Each product type deserves its own testing methodology. CPU coolers, which we regularly put to the test, are no exception to this. Within this article, we introduce our latest test method, which allows us to even more accurately assess which models offer the best balance between cooling performance and noise. Keep reading to learn all about our new testing methodology, and which coolers you should purchase according to it.
Ever since the inception of Hardware.Info some sixteen years ago, we have performed at least one large round-up of CPU coolers every year. Naturally, we try to ensure that our tests are as scientifically sound as possible. Competing publications often times simply place a CPU cooler on a real processor, use certain software to push said processor to its limit, and then measure the resulting temperatures. This approach has a number of flaws, in our opinion. For one, when using real CPUs, you can never guarantee that they'll produce an identical amount of heat during each test. Furthermore, the temperature sensors that are incorporated in processors are far less accurate than monitoring software such as Coretemp and Realtemp would have you believe.
Our first few generations of CPU cooler test setups consisted of power resistors whose dimensions were approximately equal to those of contemporary processors. By means of a variable power supply, we were able to have our resistors draw a consistent amount of power, causing our setup to always generate an identical amount of heat. Because a power resistor, much like a processor, doesn't emit any light and doesn't have any moving parts, the law of conversation of energy teaches us that all of the absorbed power will be converted into heat.
A few years ago, we started using official CPU simulators, similar to those developed by Intel for manufacturers of CPU coolers. While these are essentially also a type of power resistor, they are incorporated into a real CPU package, and accurately reflect the thermal properties of a real processor.
Of course, there's always room for improvement. Up until now, our test procedure involved testing the CPU coolers both while the fans were running at 12V and at 7V. We would refer to these two settings as high speed and low speed in our tables. Using these two settings, we performed tests on both our Socket 1155 and our Socket 2011 CPU simulators. In addition, we measured the noise levels of both speed settings in our beloved soundproof box.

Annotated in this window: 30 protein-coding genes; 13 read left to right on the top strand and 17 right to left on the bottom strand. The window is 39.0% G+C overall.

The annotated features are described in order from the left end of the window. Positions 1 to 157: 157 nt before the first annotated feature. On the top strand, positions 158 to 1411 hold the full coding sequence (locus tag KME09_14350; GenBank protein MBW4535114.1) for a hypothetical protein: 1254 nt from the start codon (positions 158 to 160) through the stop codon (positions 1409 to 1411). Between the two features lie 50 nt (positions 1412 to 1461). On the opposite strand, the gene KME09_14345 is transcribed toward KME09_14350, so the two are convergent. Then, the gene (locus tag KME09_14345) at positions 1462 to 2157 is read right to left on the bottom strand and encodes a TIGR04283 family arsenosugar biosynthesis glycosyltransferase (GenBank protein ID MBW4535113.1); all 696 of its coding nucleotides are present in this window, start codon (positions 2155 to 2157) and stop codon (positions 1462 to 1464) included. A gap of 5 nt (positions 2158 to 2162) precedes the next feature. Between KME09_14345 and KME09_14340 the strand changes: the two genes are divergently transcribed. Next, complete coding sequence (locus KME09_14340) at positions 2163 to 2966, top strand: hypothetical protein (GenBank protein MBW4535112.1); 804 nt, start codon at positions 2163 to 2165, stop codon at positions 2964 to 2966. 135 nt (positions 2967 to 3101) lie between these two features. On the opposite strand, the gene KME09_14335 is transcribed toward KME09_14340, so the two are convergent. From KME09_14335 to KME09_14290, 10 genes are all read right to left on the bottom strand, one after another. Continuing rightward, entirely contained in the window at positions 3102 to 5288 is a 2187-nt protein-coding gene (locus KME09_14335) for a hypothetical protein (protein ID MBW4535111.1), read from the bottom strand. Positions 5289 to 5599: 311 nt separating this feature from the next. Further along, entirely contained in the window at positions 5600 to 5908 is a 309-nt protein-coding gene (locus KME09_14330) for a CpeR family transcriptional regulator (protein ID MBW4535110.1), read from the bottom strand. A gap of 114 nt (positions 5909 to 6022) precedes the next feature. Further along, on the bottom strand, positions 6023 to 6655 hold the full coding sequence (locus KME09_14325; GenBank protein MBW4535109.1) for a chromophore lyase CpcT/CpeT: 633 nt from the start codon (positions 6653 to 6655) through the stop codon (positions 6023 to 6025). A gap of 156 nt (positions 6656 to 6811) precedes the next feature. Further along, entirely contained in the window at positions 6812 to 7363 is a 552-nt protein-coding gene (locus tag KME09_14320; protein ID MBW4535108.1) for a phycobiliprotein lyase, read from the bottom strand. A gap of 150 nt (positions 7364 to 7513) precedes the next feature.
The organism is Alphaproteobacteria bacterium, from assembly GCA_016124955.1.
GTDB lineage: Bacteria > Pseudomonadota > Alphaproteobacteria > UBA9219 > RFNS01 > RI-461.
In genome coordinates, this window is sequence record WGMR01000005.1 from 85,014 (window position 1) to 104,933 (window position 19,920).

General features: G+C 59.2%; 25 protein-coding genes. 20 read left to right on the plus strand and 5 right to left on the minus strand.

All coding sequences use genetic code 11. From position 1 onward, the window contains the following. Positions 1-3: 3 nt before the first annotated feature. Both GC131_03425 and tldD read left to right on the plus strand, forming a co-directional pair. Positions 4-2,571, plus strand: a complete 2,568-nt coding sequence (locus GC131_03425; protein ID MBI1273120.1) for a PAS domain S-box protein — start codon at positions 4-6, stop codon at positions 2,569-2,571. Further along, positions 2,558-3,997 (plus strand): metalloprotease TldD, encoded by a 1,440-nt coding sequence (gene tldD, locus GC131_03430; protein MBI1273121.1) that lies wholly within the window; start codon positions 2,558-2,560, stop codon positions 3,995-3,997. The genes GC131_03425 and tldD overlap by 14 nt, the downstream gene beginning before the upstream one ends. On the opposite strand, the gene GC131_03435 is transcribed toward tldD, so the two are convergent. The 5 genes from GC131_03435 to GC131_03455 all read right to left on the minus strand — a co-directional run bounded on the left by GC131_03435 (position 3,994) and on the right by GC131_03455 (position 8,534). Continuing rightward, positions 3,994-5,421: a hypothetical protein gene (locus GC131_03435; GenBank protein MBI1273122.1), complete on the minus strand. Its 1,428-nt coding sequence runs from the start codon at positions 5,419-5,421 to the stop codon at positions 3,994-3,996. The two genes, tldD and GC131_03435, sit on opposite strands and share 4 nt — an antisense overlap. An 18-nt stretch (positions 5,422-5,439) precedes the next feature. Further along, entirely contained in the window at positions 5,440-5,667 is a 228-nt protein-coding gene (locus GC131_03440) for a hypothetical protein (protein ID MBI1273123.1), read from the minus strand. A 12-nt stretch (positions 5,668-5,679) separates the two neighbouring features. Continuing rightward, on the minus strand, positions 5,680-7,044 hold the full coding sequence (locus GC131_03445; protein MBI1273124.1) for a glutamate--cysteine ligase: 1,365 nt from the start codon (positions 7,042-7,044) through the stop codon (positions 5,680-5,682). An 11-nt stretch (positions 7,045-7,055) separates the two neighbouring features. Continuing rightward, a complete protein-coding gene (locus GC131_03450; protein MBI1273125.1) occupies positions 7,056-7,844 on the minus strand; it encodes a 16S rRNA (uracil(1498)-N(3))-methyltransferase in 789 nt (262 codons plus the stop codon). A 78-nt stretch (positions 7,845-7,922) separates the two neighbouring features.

Achieving good cooling performance isn't particularly difficult if you completely disregard noise. Conversely, a combination of poor cooling performance and low noise levels isn't all that difficult to achieve either. Because of this, we always calculated so-called efficiency scores, obtained by dividing the temperature results by the noise levels. Naturally, we would also include a disclaimer on how we were well aware of the fact that dividing a unit on a linear scale with another unit on a logarithmic scale is not particularly mathematically sound, especially when taking into consideration that the temperature and the noise level units are pretty much unrelated to one another.
Nevertheless, these efficiency calculations did always result in interesting numbers, based on which we could draw conclusions on how well a cooler has been constructed. However, the fact that we performed our measurements on the two extremes of a scale (7V and 12V) was a little problematic, given that the fans of CPU coolers often times operate on voltages that are somewhere between these two values. Furthermore, you simply won't be using certain CPU coolers at their maximum voltage due to the amount of noise they produce, whereas other models have their fans running at extremely low speeds at 7V, which results in high efficiency scores despite a distinct lack of actual cooling. In short, our efficiency score had a number of downsides, and could certainly be improved upon.